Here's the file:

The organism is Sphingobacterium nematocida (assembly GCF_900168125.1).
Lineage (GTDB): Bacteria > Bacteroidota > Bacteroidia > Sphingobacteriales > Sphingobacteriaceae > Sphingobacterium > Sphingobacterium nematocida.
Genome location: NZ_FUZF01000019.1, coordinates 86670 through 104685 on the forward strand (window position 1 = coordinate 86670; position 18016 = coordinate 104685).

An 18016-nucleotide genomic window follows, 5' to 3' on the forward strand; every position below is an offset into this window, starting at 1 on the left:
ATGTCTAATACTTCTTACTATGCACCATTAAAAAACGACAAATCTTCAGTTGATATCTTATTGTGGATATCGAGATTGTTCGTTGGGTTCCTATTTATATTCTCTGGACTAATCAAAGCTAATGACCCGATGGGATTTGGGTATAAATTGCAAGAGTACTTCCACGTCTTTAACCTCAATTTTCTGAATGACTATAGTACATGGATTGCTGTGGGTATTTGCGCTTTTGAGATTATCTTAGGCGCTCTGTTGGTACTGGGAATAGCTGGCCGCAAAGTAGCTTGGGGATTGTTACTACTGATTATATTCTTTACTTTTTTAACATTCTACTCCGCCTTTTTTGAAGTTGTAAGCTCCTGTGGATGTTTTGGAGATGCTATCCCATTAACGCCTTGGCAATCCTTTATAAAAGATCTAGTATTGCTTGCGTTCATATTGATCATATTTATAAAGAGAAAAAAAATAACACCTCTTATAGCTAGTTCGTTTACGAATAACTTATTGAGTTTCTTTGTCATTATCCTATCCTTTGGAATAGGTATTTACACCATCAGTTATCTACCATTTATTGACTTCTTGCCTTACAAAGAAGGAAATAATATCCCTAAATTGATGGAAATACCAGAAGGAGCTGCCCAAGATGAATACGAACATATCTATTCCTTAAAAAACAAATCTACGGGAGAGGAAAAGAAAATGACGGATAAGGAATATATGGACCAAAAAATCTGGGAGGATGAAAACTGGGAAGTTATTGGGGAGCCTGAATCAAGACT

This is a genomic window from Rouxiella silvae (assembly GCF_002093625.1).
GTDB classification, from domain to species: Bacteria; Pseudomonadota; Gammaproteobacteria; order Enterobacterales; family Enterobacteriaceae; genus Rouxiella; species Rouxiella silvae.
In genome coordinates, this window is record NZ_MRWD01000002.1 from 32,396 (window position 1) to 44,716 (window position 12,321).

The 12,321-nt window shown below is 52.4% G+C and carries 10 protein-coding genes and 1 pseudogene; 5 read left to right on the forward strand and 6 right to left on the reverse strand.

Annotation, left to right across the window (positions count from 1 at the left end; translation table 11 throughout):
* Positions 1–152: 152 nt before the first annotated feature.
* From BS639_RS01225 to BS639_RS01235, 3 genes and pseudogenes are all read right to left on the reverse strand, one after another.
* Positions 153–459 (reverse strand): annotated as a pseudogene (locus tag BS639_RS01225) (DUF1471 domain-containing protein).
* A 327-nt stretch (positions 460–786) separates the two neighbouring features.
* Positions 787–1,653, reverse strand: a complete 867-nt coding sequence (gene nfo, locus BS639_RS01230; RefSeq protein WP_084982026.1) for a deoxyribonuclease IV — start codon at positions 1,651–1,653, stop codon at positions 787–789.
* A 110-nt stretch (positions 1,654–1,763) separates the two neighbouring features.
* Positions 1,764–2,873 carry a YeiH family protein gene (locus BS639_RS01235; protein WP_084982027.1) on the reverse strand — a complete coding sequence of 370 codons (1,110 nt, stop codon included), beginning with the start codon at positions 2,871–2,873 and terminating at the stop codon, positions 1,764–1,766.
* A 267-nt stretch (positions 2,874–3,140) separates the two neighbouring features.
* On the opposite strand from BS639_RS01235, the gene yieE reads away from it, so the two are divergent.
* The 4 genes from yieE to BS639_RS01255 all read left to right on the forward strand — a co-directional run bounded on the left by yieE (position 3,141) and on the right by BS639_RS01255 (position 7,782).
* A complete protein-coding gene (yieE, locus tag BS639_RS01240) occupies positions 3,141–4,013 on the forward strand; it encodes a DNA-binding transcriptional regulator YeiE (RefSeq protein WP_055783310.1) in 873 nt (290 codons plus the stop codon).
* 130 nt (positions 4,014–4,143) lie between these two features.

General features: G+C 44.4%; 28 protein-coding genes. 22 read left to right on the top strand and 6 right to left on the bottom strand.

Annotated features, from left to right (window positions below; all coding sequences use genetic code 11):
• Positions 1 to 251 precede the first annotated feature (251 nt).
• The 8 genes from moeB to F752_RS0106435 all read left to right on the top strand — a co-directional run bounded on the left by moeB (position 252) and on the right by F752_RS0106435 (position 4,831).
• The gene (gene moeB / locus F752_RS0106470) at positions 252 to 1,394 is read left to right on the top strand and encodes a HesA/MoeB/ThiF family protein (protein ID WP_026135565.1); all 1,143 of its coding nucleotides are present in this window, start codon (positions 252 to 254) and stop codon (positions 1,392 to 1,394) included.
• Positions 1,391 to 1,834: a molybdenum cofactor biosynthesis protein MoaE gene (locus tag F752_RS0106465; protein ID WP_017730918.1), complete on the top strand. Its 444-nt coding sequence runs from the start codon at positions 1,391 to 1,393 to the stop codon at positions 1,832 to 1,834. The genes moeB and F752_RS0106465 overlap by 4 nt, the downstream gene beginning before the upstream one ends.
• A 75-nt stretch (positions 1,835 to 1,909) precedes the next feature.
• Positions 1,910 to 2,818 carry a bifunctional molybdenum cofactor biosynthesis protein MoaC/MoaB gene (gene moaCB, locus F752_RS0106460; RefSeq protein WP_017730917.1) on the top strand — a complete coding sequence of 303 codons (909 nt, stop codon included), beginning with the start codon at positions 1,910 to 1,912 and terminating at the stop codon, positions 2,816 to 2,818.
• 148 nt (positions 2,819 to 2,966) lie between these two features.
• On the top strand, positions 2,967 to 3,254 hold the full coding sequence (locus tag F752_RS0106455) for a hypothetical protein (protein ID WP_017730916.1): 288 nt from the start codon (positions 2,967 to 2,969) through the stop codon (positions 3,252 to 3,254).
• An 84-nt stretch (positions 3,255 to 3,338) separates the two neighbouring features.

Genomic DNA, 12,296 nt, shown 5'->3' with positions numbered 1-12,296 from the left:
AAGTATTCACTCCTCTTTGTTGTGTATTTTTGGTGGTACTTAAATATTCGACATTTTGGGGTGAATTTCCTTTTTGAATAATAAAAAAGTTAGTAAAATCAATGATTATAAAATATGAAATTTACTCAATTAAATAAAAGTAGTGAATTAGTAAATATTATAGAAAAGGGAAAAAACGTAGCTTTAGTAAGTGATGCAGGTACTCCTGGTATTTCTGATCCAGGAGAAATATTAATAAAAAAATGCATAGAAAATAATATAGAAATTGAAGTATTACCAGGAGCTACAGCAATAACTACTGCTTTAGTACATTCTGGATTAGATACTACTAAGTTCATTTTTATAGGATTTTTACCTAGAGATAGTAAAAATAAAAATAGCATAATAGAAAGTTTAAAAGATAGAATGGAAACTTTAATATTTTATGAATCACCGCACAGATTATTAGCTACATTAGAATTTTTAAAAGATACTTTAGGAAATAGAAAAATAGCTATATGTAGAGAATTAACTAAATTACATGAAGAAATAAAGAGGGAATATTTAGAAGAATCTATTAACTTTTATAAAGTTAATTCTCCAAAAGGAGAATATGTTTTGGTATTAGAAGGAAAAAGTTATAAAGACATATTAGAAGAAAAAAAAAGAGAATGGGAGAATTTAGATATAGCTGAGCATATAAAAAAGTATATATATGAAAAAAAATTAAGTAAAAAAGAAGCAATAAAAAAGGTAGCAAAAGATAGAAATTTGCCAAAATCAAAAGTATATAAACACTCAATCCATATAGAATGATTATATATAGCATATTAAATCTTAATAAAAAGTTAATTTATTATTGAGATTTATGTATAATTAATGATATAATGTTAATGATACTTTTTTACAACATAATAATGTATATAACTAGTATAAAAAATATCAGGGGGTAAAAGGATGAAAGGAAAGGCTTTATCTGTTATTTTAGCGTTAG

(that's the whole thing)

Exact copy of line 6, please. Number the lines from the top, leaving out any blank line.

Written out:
This is a genomic window from Rouxiella silvae (assembly GCF_002093625.1).